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Utah's 'Fallback Plan': The Latest On The State's Medicaid Expansion Saga

Photo of medicaid form.
Renee Bright / KUER

The Utah Department of Health is holding public hearings this week on the latest installment of the state’s Medicaid expansion program. The move comes after the Centers for Medicare and Medicaid Services (CMS) sent out an informal rejection in July to several states considering plans like Utah’s, forcing state lawmakers to regroup. 

The plan currently under review is what is known as the “fallback plan.” It’s the last of the alternatives written into S.B. 96, which Utah lawmakers signed earlier this year after scaling back the original ballot initiative voters approved in November. 

Under the fallback plan, the income cap would return to the same full expansion levels that voters approved under Prop. 3. It would offer coverage to Utahns making up to 138% of federal poverty levels — $35,535 for a family of four. That would give roughly 150,000 Utahns access to Medicaid, as opposed to the 70-90,000 covered right now.

The 2019 Federal Poverty Level is used to calculate Medicaid and CHIP eligibility. It's based on Modified Adjusted Gross Income (MAGI). Levels are different for Alaska and Hawaii. These figures are not used to calculate Marketplace insurance costs. Source: ,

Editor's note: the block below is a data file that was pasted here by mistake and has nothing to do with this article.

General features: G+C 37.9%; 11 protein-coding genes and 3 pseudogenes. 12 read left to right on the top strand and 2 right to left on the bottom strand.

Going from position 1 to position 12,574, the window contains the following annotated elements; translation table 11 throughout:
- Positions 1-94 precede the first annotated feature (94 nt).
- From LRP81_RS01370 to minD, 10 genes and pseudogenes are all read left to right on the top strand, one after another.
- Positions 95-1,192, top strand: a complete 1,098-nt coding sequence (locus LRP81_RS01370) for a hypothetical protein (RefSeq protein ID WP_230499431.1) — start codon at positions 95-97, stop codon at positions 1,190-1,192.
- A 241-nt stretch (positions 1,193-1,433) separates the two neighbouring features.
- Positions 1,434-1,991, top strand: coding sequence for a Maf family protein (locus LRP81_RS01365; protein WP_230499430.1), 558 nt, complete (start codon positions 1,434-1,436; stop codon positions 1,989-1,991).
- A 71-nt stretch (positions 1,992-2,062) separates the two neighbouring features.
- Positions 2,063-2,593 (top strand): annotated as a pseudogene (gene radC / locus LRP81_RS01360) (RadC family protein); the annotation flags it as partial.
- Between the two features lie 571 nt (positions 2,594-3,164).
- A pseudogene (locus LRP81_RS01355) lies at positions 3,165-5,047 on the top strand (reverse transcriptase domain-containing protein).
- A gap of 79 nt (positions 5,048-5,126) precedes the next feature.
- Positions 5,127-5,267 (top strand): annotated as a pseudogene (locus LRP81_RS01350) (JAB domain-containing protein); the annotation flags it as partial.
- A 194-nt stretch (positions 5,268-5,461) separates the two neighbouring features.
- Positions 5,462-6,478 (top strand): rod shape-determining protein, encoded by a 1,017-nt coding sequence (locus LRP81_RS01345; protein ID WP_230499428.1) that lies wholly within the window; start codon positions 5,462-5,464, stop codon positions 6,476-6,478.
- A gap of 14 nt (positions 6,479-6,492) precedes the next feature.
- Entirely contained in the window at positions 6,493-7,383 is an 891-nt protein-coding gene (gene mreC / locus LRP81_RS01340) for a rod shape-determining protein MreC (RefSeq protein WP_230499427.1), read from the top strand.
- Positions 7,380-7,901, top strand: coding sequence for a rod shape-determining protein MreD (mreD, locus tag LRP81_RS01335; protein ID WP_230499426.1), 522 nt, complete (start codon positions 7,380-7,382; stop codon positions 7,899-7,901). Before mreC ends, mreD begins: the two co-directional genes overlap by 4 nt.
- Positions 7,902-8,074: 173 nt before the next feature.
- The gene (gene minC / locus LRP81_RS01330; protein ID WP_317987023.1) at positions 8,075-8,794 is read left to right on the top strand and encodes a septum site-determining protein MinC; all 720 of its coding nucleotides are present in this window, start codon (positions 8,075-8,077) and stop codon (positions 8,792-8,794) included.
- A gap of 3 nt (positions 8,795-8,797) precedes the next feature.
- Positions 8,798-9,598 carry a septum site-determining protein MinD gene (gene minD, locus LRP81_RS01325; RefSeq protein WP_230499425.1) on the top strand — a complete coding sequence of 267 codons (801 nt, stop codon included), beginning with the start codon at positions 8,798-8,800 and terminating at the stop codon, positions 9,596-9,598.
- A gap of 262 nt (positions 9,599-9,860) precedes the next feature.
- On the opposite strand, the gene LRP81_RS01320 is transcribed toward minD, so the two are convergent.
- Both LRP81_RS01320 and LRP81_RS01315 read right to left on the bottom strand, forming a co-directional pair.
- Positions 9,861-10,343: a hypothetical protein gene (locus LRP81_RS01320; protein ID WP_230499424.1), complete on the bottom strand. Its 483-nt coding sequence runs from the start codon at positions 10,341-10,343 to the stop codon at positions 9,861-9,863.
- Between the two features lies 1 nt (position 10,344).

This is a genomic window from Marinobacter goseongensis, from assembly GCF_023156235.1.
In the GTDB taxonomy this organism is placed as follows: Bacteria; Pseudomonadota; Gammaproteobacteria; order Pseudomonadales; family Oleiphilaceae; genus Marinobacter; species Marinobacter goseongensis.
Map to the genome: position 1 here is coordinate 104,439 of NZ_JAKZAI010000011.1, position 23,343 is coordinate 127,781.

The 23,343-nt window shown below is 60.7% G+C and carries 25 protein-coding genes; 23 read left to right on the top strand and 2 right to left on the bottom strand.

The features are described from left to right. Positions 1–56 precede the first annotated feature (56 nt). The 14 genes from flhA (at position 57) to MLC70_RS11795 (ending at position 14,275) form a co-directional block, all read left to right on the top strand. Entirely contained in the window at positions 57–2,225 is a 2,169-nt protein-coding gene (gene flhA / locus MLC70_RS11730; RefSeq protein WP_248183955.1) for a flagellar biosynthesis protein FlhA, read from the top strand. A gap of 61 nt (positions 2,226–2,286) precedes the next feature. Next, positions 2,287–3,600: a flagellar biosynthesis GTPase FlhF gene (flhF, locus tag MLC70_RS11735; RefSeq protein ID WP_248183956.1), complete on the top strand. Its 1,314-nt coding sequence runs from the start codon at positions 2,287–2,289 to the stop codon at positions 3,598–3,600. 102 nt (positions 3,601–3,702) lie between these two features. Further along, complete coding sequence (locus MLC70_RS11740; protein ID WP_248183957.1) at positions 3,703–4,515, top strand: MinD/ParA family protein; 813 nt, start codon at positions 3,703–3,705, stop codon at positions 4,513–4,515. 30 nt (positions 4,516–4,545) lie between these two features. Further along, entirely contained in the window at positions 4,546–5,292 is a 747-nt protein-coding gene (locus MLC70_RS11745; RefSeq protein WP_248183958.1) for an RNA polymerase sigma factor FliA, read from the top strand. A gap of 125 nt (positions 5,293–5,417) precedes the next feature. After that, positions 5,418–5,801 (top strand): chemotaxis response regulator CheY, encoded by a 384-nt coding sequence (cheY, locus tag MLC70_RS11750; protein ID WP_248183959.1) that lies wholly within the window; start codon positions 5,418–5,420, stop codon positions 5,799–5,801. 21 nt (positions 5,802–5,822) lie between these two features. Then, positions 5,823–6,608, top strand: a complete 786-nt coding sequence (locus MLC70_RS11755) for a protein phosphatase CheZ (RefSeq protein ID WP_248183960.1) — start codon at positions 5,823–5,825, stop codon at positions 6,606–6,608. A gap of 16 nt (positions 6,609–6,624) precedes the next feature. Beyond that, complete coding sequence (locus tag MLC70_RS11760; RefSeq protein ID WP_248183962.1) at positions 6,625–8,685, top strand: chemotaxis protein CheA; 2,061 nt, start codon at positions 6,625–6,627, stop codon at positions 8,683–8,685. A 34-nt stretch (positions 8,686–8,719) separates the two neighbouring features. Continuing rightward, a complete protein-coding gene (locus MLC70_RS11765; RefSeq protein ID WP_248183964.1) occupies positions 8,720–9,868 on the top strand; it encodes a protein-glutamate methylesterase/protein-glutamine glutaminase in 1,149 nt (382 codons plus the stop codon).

If the plan goes through, lawmakers would be able to shift more of the financial burden back to the federal government, which would contribute 90% of the program’s costs. The remaining 10% would be left to the state. 

Lawmakers also kept a number of restrictions in the plan that would require a federal waiver. Those include a controversial work requirement and a potential cap on enrollment, which could limit the number of eligible Utahns. 

“The fallback plan is essentially the full expansion with cost-control measures,” said Stacy Stanford, health policy analyst with the advocacy group Utah Health Policy Project. 

Stanford noted the fallback plan also includes a final provision that would allow the state to make further changes if the legislature finds costs exceed its budget.

The Department of Health is required by federal guidelines to seek public comment on Medicaid proposals. Stanford said that even if voters have been frustrated by the process so far, public input can have a meaningful impact on the program’s outcome.

“It takes it out of the hands of elected officials and into the hands of a judge,” she said, adding that federal judges who review the proposals take comments into consideration when making their decisions. The work requirement, for example, has been overturned in three other states, which Stanford said was due in part to public feedback. Still, the Trump administration did approve Utah’s work requirement in March as part of an earlier version of the partial Medicaid expansion plan.

Utah’spublic comment period will remain open until October 27. If the fallback plan is rejected, or the Trump Administration fails to make a decision by July 2020, the original full expansion would go into effect.

Jon reports on quality of life issues, education and the economy
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